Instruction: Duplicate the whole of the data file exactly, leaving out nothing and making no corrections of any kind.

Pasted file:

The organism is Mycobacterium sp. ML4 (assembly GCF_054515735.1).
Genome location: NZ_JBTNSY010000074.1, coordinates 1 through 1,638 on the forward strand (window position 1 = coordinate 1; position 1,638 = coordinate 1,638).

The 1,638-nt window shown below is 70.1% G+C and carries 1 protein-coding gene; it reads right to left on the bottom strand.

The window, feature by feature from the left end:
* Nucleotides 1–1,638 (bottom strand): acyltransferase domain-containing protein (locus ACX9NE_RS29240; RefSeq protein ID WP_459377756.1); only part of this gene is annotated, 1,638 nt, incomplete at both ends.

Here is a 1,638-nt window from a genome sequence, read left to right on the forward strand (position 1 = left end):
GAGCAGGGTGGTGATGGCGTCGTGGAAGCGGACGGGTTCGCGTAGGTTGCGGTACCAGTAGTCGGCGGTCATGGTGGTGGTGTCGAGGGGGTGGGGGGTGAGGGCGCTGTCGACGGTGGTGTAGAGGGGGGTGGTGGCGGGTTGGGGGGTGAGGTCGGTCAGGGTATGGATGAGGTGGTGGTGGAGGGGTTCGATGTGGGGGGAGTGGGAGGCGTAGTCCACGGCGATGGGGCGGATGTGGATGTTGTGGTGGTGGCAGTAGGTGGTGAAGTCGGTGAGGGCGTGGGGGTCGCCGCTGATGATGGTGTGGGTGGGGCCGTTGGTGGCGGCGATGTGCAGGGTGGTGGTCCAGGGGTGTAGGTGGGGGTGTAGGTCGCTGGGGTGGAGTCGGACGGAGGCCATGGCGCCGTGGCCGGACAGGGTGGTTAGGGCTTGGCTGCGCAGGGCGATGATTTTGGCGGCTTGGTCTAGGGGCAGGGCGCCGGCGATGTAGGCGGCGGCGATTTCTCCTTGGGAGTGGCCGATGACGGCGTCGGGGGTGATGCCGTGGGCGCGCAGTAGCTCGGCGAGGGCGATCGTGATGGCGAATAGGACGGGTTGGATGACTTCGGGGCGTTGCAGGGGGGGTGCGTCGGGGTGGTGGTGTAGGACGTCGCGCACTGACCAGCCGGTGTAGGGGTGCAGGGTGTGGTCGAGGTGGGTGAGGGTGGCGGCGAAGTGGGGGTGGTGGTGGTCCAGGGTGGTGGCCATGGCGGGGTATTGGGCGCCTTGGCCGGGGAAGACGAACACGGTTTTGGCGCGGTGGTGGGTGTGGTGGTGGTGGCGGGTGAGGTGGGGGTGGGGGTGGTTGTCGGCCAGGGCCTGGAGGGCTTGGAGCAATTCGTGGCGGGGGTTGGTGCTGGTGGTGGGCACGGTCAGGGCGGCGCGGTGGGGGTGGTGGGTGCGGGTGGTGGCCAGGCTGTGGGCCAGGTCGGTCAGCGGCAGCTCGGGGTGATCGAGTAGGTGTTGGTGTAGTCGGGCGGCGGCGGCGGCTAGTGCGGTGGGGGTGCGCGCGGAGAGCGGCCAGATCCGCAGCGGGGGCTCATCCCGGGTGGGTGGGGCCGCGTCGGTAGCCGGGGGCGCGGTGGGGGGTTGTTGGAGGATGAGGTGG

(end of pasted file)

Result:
The organism is Mycobacterium sp. ML4 (assembly GCF_054515735.1).
Genome location: NZ_JBTNSY010000074.1, coordinates 1 through 1,638 on the forward strand (window position 1 = coordinate 1; position 1,638 = coordinate 1,638).

The 1,638-nt window shown below is 70.1% G+C and carries 1 protein-coding gene; it reads right to left on the bottom strand.

The window, feature by feature from the left end:
* Nucleotides 1–1,638 (bottom strand): acyltransferase domain-containing protein (locus ACX9NE_RS29240; RefSeq protein ID WP_459377756.1); only part of this gene is annotated, 1,638 nt, incomplete at both ends.

Here is a 1,638-nt window from a genome sequence, read left to right on the forward strand (position 1 = left end):
GAGCAGGGTGGTGATGGCGTCGTGGAAGCGGACGGGTTCGCGTAGGTTGCGGTACCAGTAGTCGGCGGTCATGGTGGTGGTGTCGAGGGGGTGGGGGGTGAGGGCGCTGTCGACGGTGGTGTAGAGGGGGGTGGTGGCGGGTTGGGGGGTGAGGTCGGTCAGGGTATGGATGAGGTGGTGGTGGAGGGGTTCGATGTGGGGGGAGTGGGAGGCGTAGTCCACGGCGATGGGGCGGATGTGGATGTTGTGGTGGTGGCAGTAGGTGGTGAAGTCGGTGAGGGCGTGGGGGTCGCCGCTGATGATGGTGTGGGTGGGGCCGTTGGTGGCGGCGATGTGCAGGGTGGTGGTCCAGGGGTGTAGGTGGGGGTGTAGGTCGCTGGGGTGGAGTCGGACGGAGGCCATGGCGCCGTGGCCGGACAGGGTGGTTAGGGCTTGGCTGCGCAGGGCGATGATTTTGGCGGCTTGGTCTAGGGGCAGGGCGCCGGCGATGTAGGCGGCGGCGATTTCTCCTTGGGAGTGGCCGATGACGGCGTCGGGGGTGATGCCGTGGGCGCGCAGTAGCTCGGCGAGGGCGATCGTGATGGCGAATAGGACGGGTTGGATGACTTCGGGGCGTTGCAGGGGGGGTGCGTCGGGGTGGTGGTGTAGGACGTCGCGCACTGACCAGCCGGTGTAGGGGTGCAGGGTGTGGTCGAGGTGGGTGAGGGTGGCGGCGAAGTGGGGGTGGTGGTGGTCCAGGGTGGTGGCCATGGCGGGGTATTGGGCGCCTTGGCCGGGGAAGACGAACACGGTTTTGGCGCGGTGGTGGGTGTGGTGGTGGTGGCGGGTGAGGTGGGGGTGGGGGTGGTTGTCGGCCAGGGCCTGGAGGGCTTGGAGCAATTCGTGGCGGGGGTTGGTGCTGGTGGTGGGCACGGTCAGGGCGGCGCGGTGGGGGTGGTGGGTGCGGGTGGTGGCCAGGCTGTGGGCCAGGTCGGTCAGCGGCAGCTCGGGGTGATCGAGTAGGTGTTGGTGTAGTCGGGCGGCGGCGGCGGCTAGTGCGGTGGGGGTGCGCGCGGAGAGCGGCCAGATCCGCAGCGGGGGCTCATCCCGGGTGGGTGGGGCCGCGTCGGTAGCCGGGGGCGCGGTGGGGGGTTGTTGGAGGATGAGGTGG